Former Prosecutor in Ahmaud Arbery’s Death Faces Criminal Charges

Jackie Johnson was indicted by a grand jury in Glynn County, Ga., on charges of “violation of oath of public officer” and “obstruction and hindering a law enforcement officer.”

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A grand jury indicted a former prosecutor in Georgia on Thursday, accusing her of “showing favor and affection” to one of the men now charged with killing Ahmaud Arbery and for directing police officers not to arrest another suspect.

The prosecutor, Jackie Johnson, a former district attorney in Glynn County, had recused herself from the case involving Mr. Arbery, a 25-year-old Black man who was confronted by three white men while jogging through their neighborhood.

The fatal encounter, which stoked national outrage, was recorded on a cellphone video by William Bryan, who filmed Gregory McMichael and his son Travis McMichael fatally shooting Mr. Arbery. All three have been charged with murder.

Ms. Johnson is charged with “violation of oath of public officer” and “obstruction and hindering a law enforcement officer,” according to the indictment, which the state attorney general’s office released on Thursday.

The indictment says Ms. Johnson failed “to treat Ahmaud Arbery and his family fairly and with dignity” by not disclosing that she had sought the assistance of another district attorney before recommending that he take over the case. Ms. Johnson recused herself because Gregory McMichael had worked in her office.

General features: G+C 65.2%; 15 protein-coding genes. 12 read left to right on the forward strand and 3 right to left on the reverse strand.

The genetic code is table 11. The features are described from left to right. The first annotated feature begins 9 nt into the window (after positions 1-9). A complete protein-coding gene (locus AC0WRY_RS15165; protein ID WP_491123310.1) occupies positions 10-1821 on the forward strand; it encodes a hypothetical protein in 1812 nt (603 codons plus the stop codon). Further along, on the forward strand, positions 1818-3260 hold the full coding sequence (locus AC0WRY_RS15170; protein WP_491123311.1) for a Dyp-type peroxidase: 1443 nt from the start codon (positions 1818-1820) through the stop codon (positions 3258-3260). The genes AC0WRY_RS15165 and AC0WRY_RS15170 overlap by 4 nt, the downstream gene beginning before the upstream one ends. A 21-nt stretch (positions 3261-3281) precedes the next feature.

She also “knowingly and willfully” directed two Glynn County police officers not to arrest Travis McMichael, “contrary to the laws of said state,” the indictment said.

“Our office is committed to ensuring those who are entrusted to serve are carrying out their duties ethically and honestly,” the state attorney general, Chris Carr, said in a statement, adding that the state was continuing to investigate Mr. Arbery’s case.

It is now being led by a fourth prosecutor, whom Mr. Carr appointed in May 2020.

George E. Barnhill of the Waycross Judicial Circuit, the district attorney who replaced Ms. Johnson, later stepped aside because his son worked for Ms. Johnson. He advised that the McMichaels were protected by the state’s citizen’s arrest law and self-defense statutes and should not be held responsible for the killing.

The third prosecutor, from a smaller county office, was removed after the state attorney general determined he was not equipped to handle the sprawling case.

In February 2020, the McMichaels armed themselves with a shotgun and a handgun and chased Mr. Arbery in a pickup truck, later telling investigators they thought he looked like a man suspected in a rash of break-ins in the area.

As they followed Mr. Arbery, they yelled, “Stop, stop, we want to talk to you,” according to Gregory McMichael’s account in a police report. Mr. Arbery was fatally shot by Travis McMichael after Mr. McMichael got out of the truck, the authorities said.

Ms. Johnson was voted out of office later that year, largely as a result of criticism over her handling of cases including Mr. Arbery’s.

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